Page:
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NOW v. GOODMAN

April 17, 1974

NATIONAL ORGANIZATION FOR WOMEN--NEW YORK CHAPTER et al., Plaintiffs,
v.
Norman GOODMAN, as Clerk of New York County, Defendant


Gurfein, District Judge.


The opinion of the court was delivered by: GURFEIN

GURFEIN, District Judge:

This is an action under 42 U.S.C. § 1983 and 28 U.S.C. § 2201 for a declaratory judgment that New York Judiciary Law § 599(7), McKinney's Consol Laws, c. 30 which provides that a woman, although qualified, is entitled to exemption from service as a juror upon claiming exemption is unconstitutional. The constitutional claim is that the statute violates the Equal Protection Clause of the Fourteenth Amendment. Jurisdiction is based on 28 U.S.C. § 1343(3). *fn1"

 It is alleged that the individual plaintiffs represent, respectively, three classes. Plaintiff Ann Pilkington is a plaintiff in a jury case currently pending in the Civil Court, New York County, in which she is suing for damages for personal injuries resulting from a kitchen accident.

 Plaintiff Anita Murray is a female who seeks to represent all females who are allowed to, but do not have to, serve on juries.

 Plaintiff Caplovitz is a male whose wife is a lawyer and who, therefore, has substantial responsibility for the care of their small children. He seeks to represent a class of males called to jury duty in New York County who would be called less frequently if women had an equal obligation to serve on juries.

 The plaintiff organization, which sues individually, is devoted to ending sex discrimination. Though they are eligible to serve as jurors in New York if they wish to, its members object to being "stereotyped" as "housewives" and "rearers of children."

 The defendant, Goodman, is the New York County Clerk who is charged with selecting, drawing, summoning and empanelling jurors for all courts in New York County.

 It is alleged that 46% of the available New York County jury pool is male, but that 81% of empaneled jurors are male.

 This is an old story in the setting of new times. The New York system of jury selection has been upheld against this very claim by the Supreme Court. Fay v. New York, 332 U.S. 261, 277-278, 67 S. Ct. 1613, 91 L. Ed. 2043 (1947). Justice Jackson, a careful writer, noted in 1947, scarcely more than a quarter of a century ago, that "[the] contention that women should be on the jury is not based on the Constitution, it is based on a changing view of the rights and responsibilities of women in all public life, which has progressed in all phases of life, including jury duty, but has achieved constitutional compulsion on the states only in the grant of the franchise by the Nineteenth Amendment." 332 U.S. at 290, 67 S. Ct. at 1628. A year earlier a divided court decided in Ballard v. United States, 329 U.S. 187, 67 S. Ct. 261, 91 L. Ed. 181 (1946), that in a state where women are eligible for jury service under local law, a federal jury panel from which women were intentionally and systematically excluded was not properly constituted, but that was deemed merely "a departure from the statutory scheme." 329 U.S. at 195, 67 S. Ct. at 265.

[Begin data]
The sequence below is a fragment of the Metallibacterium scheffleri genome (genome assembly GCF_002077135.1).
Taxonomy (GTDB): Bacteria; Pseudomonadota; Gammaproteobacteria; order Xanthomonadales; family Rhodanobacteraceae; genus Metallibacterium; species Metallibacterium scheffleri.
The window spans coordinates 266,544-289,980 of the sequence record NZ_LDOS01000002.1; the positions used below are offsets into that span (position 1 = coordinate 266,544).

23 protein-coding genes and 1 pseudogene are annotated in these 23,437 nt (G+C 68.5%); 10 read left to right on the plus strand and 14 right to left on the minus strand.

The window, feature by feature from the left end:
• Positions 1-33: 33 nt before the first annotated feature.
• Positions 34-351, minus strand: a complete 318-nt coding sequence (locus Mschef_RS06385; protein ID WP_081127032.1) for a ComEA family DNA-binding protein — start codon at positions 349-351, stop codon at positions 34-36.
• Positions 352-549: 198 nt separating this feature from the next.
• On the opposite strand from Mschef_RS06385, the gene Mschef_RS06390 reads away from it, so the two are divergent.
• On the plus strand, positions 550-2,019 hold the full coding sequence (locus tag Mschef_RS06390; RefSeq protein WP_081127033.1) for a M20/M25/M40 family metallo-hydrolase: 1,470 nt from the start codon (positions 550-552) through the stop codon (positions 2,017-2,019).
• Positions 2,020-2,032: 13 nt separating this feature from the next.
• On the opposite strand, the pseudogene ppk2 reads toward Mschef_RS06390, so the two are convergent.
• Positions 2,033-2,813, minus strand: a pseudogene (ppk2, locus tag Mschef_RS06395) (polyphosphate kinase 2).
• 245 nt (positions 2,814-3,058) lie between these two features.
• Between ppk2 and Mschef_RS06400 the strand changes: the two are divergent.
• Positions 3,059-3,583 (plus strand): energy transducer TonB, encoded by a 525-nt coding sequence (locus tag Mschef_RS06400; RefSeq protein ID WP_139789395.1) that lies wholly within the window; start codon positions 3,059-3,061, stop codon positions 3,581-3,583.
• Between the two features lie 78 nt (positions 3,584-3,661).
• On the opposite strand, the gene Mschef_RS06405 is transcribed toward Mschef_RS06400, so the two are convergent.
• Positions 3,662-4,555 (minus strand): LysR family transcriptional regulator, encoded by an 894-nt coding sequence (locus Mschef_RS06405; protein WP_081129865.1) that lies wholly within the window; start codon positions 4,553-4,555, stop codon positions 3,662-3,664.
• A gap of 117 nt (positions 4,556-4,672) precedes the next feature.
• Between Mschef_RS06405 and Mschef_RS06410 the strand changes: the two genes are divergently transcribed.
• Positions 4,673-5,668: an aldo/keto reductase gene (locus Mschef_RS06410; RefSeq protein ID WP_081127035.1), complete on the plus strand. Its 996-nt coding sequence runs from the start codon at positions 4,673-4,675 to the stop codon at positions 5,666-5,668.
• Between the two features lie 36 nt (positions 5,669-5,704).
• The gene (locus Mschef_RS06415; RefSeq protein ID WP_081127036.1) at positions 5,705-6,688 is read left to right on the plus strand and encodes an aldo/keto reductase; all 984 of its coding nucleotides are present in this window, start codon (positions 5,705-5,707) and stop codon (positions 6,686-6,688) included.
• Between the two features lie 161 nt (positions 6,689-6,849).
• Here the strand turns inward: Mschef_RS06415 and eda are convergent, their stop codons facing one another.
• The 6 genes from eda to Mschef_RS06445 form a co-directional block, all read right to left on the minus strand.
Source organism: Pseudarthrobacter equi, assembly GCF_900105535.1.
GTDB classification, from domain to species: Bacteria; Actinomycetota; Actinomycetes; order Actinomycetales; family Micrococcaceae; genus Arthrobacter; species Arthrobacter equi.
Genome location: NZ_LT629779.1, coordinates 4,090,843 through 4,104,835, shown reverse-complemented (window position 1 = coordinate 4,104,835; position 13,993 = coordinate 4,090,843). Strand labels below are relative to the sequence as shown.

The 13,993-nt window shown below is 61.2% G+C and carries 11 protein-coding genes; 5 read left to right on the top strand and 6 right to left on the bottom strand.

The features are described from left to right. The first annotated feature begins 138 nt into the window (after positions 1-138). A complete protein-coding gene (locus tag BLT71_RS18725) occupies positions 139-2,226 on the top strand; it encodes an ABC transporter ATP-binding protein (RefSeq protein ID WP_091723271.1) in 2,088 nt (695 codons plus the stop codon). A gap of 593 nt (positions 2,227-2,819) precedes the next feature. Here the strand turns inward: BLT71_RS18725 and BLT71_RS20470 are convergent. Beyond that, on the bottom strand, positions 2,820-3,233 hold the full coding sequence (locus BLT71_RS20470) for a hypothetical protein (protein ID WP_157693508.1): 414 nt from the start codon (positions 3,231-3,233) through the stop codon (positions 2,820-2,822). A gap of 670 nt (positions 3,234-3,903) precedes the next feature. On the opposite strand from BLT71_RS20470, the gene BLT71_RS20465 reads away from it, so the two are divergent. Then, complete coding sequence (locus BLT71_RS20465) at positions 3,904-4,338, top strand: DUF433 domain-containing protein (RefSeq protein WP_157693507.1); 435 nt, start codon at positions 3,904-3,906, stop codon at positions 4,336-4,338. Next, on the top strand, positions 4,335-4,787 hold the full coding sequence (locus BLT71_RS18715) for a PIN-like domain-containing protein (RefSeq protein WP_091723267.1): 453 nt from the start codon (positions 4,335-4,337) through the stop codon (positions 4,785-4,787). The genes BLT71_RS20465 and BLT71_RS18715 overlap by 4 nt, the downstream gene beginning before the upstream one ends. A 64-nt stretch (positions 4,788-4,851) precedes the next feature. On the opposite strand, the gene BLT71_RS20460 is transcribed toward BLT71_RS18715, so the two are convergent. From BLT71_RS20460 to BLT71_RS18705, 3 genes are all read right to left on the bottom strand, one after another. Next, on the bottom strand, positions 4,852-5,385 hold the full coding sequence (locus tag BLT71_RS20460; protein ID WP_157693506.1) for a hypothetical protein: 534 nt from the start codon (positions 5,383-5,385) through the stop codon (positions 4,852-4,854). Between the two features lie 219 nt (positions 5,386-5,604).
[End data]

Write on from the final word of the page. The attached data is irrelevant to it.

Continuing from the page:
The Supreme Court then, spanning more than half the time between Fay and the present, held in 1961 that a Florida statute which provided that a woman would not be taken for jury duty unless she applied for it was constitutional. Hoyt v. Florida, 368 U.S. 57, 82 S. Ct. 159, 7 L. Ed. 2d 118 (1961). The Court was unanimous. Justice Harlan, for the Court, appears to have accepted Florida's statute as being the same as New York's statute. Each gives to women the privilege to serve but does not impose service as a duty. Fay v. New York, supra, 332 U.S. at 277, [67 S. Ct. 1613]." 368 U.S. at 60, 82 S. Ct. at 162. "We cannot say", wrote Justice Harlan, "that it is constitutionally impermissible for a State, acting in pursuit of the general welfare, to conclude that a woman should be relieved from the civic duty of jury service unless she herself determines that such service is consistent with her own special responsibilities." 368 U.S. at 62, 82 S. Ct. at 162.

 Less than six years ago, in 1968, the Court of Appeals for this circuit, accepted Fay and Hoyt, supra, as governing law, and considered the New York statute valid. United States v. Caci, 401 F.2d 664, 671 (2 Cir. 1968), cert. denied, 394 U.S. 917, 931, 89 S. Ct. 1180, 22 L. Ed. 2d 450 (1969). Only four years ago this Court (Mansfield, J.) again held the statute under attack to be constitutional. Leighton v. Goodman, 311 F. Supp. 1181 (S.D.N.Y. 1970). *fn2"

 We are now told by the plaintiffs that in the last three years the Constitution has come to prohibit more than it ever did before. It is true, to be sure, that the Constitution is an expanding instrument in the field of civil rights.

 I must address myself, therefore, to what part of the nation's judicial history is said to have been reversed since 1971.

 In 1971 Reed v. Reed, 404 U.S. 71, 92 S. Ct. 251, 30 L. Ed. 2d 225 was decided. There Chief Justice Burger, for a unanimous court, held that preferential treatment for men over women in appointment as administrators of decedent estates "establishes a classification subject to scrutiny under the Equal Protection Clause." 404 U.S. at 75, 92 S. Ct. at 253. The Court held that persons who were within various classes of relationship to ...


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